India Looks to Change Its Tariff Regime

Image via Flickr by Natesh Ramasamy

The government in New Delhi just announced that they plan to reform their tariff regime to be more in line with regional trade pacts that are being negotiated around the world. Right now, India’s tariffs are too different for the country to even be considered for membership in the Trans-Pacific Partnership. Basically, India’s tariffs are not competitive because they favor domestic trade. Only 12 countries have a pact in the Trans-Pacific Partnership, including the U.S.

This article is for Premium Members only. Please login below to read the rest of this article.

Not a Premium Member yet? Become one today.

[login_form redirect=’https://www.procurementbulletin.com/india-looks-to-change-its-tariff-regime’]

[show_to accesslevel=’Premium Members’]

New Delhi Trade Secretary, Rajeev Kher, said, “If the country is to stand up to these agreements, it’s important that we start to address these issues.” If India is not able to change their tariff agreement, it will hurt their economy as the Trans-Pacific Partnership takes full effect. Competitive tariffs are important for integration in the global supply chain. India is starting to realize this and changes are expected in the near future. Of course, Rajeev Kher did not release any specific plans other than lowering tariffs.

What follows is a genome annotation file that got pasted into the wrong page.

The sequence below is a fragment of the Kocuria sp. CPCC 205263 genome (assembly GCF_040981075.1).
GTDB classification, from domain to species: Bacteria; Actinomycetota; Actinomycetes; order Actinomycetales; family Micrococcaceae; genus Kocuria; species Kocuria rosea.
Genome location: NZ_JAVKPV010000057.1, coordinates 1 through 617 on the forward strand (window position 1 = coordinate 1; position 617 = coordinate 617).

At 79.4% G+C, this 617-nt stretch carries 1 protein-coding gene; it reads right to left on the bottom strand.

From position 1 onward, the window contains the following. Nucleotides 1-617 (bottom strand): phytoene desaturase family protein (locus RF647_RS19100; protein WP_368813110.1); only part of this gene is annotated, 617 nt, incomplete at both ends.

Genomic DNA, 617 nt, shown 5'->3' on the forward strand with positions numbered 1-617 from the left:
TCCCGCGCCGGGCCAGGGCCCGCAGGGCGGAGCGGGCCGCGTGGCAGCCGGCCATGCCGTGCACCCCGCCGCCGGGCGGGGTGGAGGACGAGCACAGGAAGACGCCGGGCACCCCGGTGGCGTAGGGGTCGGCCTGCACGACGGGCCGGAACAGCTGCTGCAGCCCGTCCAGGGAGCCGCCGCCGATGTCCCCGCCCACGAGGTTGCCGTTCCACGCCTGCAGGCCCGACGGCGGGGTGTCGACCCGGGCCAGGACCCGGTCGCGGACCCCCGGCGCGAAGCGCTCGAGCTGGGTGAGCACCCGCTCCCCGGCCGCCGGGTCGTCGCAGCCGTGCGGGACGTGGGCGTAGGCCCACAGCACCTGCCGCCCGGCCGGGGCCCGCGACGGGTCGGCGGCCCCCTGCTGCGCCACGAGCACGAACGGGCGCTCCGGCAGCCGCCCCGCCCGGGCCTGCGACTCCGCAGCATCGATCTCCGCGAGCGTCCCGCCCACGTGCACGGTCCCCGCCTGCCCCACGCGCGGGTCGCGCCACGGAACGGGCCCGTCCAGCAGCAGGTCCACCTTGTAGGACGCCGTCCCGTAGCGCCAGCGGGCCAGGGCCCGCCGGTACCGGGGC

For years, the World Trade Organization has tried to negotiate a global agreement, but they have been unsuccessful. That’s why some of the world’s most advanced economies came up with the Trans-Pacific Partnership. This agreement helps eliminate trade barriers by streamlining regulations across industries. Major countries, such as India and China were not invited, and this is making them reconsider why their economies have been overlooked.

The Trans-Pacific Partnership has actually caused other trade pacts to be created. For instance, the RCEP and ASEAN Plus plans combine Australia, China, Japan, India, New Zealand, and several Southeast Asia nations. Rajeev Kher expects to be a major player in this trade plan, but that doesn’t mean the country is not interested in the Trans-Pacific Partnership. Of course, to be successful in any trade agreement, India will still have to ease domestic regulations. [/show_to]

Leave a Reply

Scroll to Top